Analyses were performed using SPSS v. 24, Sigmaplot v 12.5, and Graphpad v. 8.0.0 (Graphpad Prism for Windows, 2018; IBM SPSS Statistics for Windows, 2016; Sigmaplot for Windows, 2013). The effects of mannitol introduction to larvae on adult body size were analyzed using Kruskal–Wallis test with Dunn's multiple corrections for each sex. A two-way ANOVA was used to look for an interaction effect between sex and mannitol concentration on body size. A linear regression was fitted to the data for each sex across concentrations, and the slopes and intercepts were compared in Graphpad to assess if sexes differed in body size and in the degree of mannitol's effect on their body size.
Effects of eclosion day on male or female body size within a concentration were assessed using linear regressions in GraphPad, to understand the effects of mannitol in individuals that are more or less delayed in their development within a concentration and sex. This allowed us to look for any effect of day-based sampling bias, as we did not measure every emerging adult's body size, but only two per day of each sex in each vial. There was no significant trend within each pair of concentration and sex (e.g. 0 M+females) of emergence day on body size, except in 0.4 M males, indicating that flies emerging earlier and later within a concentration were not differently affected by mannitol and reducing the likelihood of day-based sampling bias on our results (Fig. S1; 0 M-female, F=0.47, P=0.50; 0 M-male, F=3.52, P=0.07; 0.4 M-f, F=0.80, P=0.37; 0.4 M-m, F=10.51, P=0.002; 0.8 M-f, F=0.16, P=0.69; 0.8 M-m, F= 2.00, P=0.16). The slopes of the regressions across all six concentration-sex pairs were not significantly different from one another (F=0.53, P=0.75).
Larval mortality data across mannitol concentrations at 48 h, 72 h and pre-eclosion was assessed using survival analyses in SPSS (Bewick et al., 2004), with subjects living to the end of the trial or eclosed included in the analysis as right-censored values on the final day of that test (48 h, 72 h and the last day of the trial, respectively). Pupae that had not eclosed after at least 6 days at the end of the trial were marked as ‘dead’ on the final day of the trial (day 27). Differences in survival distributions across concentrations were tested using pairwise log-rank Mantel Cox tests. Three-parameter, best-fit sigmoidal function LC50 curves for larvae at 72 h, pre-pupariation, and pre-eclosion were generated in Sigmaplot. To analyze any effects on survival of delaying the introduction of mannitol to larvae by 72 h, we used a pairwise log-rank Mantel Cox test (with subjects eclosed before the end of the trial included as right-censored values on day 25, and pupae that had not eclosed marked as ‘dead’ on the final day).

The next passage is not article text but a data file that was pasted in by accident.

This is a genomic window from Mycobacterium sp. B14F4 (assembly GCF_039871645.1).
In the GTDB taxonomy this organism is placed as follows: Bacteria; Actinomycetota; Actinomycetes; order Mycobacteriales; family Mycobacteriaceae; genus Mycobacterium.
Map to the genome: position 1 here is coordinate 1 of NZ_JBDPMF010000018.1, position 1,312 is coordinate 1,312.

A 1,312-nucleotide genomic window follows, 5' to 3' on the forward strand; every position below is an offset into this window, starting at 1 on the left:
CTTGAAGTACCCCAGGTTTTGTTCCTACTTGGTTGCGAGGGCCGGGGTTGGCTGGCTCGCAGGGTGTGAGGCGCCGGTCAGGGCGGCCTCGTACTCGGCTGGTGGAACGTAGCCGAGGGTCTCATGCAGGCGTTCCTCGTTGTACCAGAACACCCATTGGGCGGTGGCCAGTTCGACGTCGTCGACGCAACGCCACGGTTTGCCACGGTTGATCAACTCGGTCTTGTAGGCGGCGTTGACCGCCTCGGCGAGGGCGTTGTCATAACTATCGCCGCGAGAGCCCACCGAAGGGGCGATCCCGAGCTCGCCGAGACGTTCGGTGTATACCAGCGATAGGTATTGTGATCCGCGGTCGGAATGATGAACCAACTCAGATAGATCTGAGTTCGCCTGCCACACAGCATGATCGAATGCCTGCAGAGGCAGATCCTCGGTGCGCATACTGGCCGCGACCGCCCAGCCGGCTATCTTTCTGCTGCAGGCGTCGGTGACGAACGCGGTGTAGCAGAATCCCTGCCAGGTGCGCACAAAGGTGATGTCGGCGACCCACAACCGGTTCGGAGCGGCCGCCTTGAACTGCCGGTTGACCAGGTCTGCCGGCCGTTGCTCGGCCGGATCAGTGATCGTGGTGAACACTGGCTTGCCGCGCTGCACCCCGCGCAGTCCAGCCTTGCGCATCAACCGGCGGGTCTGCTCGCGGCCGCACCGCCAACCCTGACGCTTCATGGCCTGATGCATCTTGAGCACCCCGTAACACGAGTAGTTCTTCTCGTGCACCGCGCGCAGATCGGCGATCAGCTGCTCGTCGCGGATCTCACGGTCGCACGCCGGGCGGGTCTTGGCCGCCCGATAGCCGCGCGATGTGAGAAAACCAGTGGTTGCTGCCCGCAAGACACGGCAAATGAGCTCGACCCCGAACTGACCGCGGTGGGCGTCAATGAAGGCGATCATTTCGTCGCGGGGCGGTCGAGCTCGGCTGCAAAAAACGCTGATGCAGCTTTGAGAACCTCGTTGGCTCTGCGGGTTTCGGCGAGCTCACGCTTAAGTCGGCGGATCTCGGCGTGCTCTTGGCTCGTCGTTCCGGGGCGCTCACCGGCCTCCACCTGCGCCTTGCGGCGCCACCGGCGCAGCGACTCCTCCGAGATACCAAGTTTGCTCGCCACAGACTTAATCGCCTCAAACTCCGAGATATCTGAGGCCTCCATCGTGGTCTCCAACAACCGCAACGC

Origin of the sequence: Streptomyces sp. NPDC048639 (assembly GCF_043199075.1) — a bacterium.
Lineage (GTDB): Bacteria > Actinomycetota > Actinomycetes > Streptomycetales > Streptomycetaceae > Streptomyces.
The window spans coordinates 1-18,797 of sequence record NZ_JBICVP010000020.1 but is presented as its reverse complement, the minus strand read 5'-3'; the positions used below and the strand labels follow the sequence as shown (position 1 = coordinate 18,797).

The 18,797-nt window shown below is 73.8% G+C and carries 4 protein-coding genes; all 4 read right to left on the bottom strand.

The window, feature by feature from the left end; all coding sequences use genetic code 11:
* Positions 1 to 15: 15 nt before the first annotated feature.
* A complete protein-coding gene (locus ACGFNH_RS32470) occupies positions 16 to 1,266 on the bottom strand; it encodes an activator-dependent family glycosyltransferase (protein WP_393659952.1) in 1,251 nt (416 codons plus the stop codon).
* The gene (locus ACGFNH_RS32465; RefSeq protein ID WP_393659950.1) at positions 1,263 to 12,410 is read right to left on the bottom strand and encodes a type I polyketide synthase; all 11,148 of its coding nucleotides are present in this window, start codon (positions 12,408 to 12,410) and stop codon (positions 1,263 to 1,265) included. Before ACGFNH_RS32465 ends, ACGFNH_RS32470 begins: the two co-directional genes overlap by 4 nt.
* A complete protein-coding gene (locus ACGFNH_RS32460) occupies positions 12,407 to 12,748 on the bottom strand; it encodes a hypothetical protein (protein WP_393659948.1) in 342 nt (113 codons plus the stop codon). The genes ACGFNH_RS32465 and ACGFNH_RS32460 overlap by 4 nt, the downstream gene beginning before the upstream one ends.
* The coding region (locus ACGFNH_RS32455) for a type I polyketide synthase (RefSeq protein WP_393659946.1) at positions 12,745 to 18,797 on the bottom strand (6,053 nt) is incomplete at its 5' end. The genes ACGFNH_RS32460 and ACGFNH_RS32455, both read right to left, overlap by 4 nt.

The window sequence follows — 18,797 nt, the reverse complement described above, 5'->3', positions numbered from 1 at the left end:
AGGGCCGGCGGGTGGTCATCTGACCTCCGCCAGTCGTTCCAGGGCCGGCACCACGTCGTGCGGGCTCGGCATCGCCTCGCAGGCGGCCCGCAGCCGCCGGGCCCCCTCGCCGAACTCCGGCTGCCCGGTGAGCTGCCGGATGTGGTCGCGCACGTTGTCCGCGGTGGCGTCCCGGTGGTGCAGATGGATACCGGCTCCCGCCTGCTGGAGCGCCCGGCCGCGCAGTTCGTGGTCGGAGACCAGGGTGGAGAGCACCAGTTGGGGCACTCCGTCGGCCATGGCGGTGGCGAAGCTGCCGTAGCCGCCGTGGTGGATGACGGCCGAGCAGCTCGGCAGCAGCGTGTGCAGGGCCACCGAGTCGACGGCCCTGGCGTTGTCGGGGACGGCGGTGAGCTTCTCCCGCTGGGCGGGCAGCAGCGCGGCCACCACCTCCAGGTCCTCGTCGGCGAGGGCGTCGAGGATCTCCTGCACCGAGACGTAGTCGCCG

To analyze developmental delays across concentrations, we used a one-way ANOVA with Tukey's multiple comparisons test in Graphpad. To analyze differences in time from pupariation to eclosion, a one-way ANOVA with Tukey's multiple comparisons was used. To analyze any phenotypic effects on pupariation/eclosion time across replicates (n=6/concentration) by delaying the introduction of mannitol to larvae by 72 h, we used a two-way ANOVA and Tukey's multiple comparisons Tests in Graphpad. Differences in the number of larvae that pupated, but did not eclose, across concentrations in the delayed-introduction treatments were analyzed using Fisher's exact tests in Graphpad.
We thank Meghan Campbell, Natalie Carroll, Virginia Caponera, and Lauren Hultgren for assistance caring for and counting larvae. Kaitlin Baudier provided assistance with basic methodological and statistical procedures. Jennifer Viveiros provided support and training in fly husbandry, sexing and making foods.
Conceptualization: M.B., K.F., E.A.W., S.O., D.R.M.; Methodology: M.B., K.F., E.A.W., S.O., D.R.M.; Validation: M.B., K.F.; Formal analysis: M.B., K.F., E.A.W., C.M., S.O., D.R.M.; Investigation: M.B., K.F., E.A.W., C.M.; Writing - original draft: M.B., K.F., E.A.W.; Writing - review & editing: M.B., K.F., E.A.W., C.M., S.O., D.R.M.; Supervision: S.O., D.R.M.; Project administration: S.O., D.R.M.; Funding acquisition: S.O., D.R.M.
This work was supported by a Sponsored Research Agreement with Biologic Insecticides (to S.O. and D.R.M.) and funds from Drexel University’s Office of Research (to D.R.M.). Work in the Marenda lab is supported by the National Science Foundation, [IOS-1856439 to D.R.M.].
The authors declare no competing or financial interests.